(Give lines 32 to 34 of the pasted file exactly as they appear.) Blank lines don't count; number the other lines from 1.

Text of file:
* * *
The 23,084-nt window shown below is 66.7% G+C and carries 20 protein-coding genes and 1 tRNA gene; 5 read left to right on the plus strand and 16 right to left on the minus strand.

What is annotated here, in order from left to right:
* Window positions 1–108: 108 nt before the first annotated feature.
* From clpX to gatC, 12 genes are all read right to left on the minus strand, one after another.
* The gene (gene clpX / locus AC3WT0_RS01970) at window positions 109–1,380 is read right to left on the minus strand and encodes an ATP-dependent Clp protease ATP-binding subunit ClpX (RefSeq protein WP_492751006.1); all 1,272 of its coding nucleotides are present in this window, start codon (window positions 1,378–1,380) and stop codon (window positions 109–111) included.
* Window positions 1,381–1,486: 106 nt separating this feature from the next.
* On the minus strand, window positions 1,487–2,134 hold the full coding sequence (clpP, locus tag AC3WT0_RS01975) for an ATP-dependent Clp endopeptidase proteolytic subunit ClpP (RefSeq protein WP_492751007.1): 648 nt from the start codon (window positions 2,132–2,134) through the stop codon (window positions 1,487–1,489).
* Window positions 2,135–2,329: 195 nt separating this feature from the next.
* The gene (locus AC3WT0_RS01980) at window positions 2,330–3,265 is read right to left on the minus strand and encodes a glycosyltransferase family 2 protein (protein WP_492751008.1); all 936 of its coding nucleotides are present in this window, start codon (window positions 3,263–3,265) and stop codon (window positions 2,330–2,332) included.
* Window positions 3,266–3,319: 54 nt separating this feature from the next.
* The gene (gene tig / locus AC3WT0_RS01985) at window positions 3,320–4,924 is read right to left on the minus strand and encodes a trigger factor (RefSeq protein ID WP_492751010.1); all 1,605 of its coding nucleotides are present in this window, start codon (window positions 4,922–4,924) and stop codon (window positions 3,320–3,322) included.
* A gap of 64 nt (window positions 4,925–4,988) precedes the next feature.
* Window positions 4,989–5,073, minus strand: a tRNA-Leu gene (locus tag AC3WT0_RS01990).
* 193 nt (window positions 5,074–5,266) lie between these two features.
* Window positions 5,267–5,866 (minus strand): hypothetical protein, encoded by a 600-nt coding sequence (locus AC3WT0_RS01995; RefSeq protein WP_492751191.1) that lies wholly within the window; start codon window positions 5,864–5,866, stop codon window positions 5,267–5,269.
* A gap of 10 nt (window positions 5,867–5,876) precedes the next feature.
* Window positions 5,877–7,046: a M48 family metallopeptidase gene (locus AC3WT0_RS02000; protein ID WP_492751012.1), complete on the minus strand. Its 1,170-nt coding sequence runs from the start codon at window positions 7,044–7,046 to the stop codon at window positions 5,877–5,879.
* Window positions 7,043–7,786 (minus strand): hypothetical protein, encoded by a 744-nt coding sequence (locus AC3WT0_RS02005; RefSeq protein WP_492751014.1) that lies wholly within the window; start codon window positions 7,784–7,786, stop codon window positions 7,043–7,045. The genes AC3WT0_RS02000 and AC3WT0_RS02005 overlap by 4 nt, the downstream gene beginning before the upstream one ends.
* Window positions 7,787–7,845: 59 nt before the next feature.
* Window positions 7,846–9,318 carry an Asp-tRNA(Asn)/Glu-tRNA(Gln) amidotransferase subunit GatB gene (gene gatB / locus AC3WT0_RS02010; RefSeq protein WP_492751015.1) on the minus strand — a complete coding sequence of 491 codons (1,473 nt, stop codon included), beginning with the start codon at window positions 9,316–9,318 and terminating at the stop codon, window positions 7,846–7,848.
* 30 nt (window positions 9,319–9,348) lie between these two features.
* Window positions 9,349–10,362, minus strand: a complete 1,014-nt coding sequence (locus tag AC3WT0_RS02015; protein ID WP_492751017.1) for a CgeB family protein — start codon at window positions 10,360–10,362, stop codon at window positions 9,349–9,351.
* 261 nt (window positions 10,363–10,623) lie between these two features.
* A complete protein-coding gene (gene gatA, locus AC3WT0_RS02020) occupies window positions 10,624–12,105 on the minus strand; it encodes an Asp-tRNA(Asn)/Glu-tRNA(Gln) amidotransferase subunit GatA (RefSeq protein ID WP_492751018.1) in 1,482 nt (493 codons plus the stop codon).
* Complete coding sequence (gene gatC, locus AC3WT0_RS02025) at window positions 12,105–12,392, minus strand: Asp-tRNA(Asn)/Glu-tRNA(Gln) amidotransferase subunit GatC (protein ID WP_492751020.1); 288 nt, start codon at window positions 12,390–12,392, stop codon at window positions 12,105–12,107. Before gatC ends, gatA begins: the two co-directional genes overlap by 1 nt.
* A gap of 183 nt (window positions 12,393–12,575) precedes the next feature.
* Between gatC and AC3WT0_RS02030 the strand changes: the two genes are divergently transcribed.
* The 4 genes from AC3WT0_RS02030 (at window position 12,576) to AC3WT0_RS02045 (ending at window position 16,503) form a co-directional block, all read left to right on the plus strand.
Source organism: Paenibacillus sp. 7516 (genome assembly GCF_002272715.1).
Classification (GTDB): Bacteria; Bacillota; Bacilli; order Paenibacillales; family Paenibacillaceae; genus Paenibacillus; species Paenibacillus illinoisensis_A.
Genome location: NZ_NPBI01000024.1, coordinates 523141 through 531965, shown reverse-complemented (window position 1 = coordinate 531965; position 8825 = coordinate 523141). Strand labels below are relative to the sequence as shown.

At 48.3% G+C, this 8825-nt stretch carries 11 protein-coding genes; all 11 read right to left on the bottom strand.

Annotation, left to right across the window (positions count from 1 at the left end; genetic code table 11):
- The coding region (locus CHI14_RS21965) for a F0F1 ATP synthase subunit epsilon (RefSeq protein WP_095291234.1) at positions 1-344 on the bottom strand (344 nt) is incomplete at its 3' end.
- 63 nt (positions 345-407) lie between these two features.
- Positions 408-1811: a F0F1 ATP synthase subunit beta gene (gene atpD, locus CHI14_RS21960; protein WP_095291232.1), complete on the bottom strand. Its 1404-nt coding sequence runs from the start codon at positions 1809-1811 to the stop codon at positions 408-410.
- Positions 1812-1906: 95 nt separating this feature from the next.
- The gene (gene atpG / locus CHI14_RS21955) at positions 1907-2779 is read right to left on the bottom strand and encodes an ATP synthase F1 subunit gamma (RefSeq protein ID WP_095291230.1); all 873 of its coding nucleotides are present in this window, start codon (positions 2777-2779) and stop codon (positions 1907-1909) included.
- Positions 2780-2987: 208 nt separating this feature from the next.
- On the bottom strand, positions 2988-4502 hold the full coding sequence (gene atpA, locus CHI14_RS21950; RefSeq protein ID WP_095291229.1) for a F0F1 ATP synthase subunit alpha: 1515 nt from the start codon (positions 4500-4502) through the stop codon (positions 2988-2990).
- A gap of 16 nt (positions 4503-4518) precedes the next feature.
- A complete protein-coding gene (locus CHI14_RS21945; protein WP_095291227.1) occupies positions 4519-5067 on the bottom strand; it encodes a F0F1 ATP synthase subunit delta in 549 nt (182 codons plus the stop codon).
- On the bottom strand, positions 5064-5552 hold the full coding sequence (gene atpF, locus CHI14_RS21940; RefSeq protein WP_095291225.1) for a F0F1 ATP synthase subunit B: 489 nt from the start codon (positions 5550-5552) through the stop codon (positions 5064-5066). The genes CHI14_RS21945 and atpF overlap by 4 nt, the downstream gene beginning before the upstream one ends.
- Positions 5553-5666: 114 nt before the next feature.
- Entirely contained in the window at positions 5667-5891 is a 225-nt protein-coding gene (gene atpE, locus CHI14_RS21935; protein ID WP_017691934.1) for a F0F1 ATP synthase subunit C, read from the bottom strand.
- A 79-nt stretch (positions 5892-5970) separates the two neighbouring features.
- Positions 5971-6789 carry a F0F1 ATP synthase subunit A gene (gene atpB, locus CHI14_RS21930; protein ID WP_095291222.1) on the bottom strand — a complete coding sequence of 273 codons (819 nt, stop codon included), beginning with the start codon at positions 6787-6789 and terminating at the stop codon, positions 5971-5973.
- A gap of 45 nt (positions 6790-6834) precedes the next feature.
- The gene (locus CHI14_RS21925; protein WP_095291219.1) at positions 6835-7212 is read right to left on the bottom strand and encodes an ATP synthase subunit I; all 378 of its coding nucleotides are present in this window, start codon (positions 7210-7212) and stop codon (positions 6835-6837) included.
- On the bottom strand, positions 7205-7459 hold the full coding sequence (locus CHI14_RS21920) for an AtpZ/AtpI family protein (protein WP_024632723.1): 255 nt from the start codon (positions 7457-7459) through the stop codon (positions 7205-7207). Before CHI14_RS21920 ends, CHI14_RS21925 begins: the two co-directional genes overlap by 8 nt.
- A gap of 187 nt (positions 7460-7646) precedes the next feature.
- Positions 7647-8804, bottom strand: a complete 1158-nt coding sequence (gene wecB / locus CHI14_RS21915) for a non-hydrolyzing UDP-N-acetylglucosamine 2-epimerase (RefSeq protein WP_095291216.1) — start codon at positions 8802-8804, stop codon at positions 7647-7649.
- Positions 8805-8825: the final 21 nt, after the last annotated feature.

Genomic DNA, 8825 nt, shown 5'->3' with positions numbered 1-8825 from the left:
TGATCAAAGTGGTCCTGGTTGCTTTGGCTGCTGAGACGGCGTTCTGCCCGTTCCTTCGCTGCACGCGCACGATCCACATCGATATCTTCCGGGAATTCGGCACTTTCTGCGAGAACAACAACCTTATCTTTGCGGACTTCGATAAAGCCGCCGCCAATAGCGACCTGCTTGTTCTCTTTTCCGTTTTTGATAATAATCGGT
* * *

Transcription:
At 48.3% G+C, this 8825-nt stretch carries 11 protein-coding genes; all 11 read right to left on the bottom strand.

Annotation, left to right across the window (positions count from 1 at the left end; genetic code table 11):
- The coding region (locus CHI14_RS21965) for a F0F1 ATP synthase subunit epsilon (RefSeq protein WP_095291234.1) at positions 1-344 on the bottom strand (344 nt) is incomplete at its 3' end.